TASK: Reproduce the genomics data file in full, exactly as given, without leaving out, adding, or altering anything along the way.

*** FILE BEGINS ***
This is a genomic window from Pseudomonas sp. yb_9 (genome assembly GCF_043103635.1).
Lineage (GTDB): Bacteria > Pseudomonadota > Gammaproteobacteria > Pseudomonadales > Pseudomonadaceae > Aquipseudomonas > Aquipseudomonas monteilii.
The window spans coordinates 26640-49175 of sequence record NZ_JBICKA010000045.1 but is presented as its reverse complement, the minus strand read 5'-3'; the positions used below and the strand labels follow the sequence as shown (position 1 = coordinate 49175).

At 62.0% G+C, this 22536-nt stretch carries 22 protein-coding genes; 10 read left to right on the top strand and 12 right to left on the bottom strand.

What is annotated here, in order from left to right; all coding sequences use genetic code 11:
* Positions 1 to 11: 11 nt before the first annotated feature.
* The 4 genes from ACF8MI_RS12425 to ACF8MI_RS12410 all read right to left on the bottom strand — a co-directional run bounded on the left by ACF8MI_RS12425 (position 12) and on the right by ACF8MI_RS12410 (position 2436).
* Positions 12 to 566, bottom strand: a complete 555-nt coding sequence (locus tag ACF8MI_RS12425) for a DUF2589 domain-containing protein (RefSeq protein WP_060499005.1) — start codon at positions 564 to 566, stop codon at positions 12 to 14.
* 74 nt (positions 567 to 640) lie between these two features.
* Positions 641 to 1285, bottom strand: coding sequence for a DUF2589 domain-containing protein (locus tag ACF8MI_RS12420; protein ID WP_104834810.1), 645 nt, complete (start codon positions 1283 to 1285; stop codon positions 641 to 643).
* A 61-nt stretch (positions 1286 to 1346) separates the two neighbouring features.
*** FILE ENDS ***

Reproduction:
This is a genomic window from Pseudomonas sp. yb_9 (genome assembly GCF_043103635.1).
Lineage (GTDB): Bacteria > Pseudomonadota > Gammaproteobacteria > Pseudomonadales > Pseudomonadaceae > Aquipseudomonas > Aquipseudomonas monteilii.
The window spans coordinates 26640-49175 of sequence record NZ_JBICKA010000045.1 but is presented as its reverse complement, the minus strand read 5'-3'; the positions used below and the strand labels follow the sequence as shown (position 1 = coordinate 49175).

At 62.0% G+C, this 22536-nt stretch carries 22 protein-coding genes; 10 read left to right on the top strand and 12 right to left on the bottom strand.

What is annotated here, in order from left to right; all coding sequences use genetic code 11:
* Positions 1 to 11: 11 nt before the first annotated feature.
* The 4 genes from ACF8MI_RS12425 to ACF8MI_RS12410 all read right to left on the bottom strand — a co-directional run bounded on the left by ACF8MI_RS12425 (position 12) and on the right by ACF8MI_RS12410 (position 2436).
* Positions 12 to 566, bottom strand: a complete 555-nt coding sequence (locus tag ACF8MI_RS12425) for a DUF2589 domain-containing protein (RefSeq protein WP_060499005.1) — start codon at positions 564 to 566, stop codon at positions 12 to 14.
* 74 nt (positions 567 to 640) lie between these two features.
* Positions 641 to 1285, bottom strand: coding sequence for a DUF2589 domain-containing protein (locus tag ACF8MI_RS12420; protein ID WP_104834810.1), 645 nt, complete (start codon positions 1283 to 1285; stop codon positions 641 to 643).
* A 61-nt stretch (positions 1286 to 1346) separates the two neighbouring features.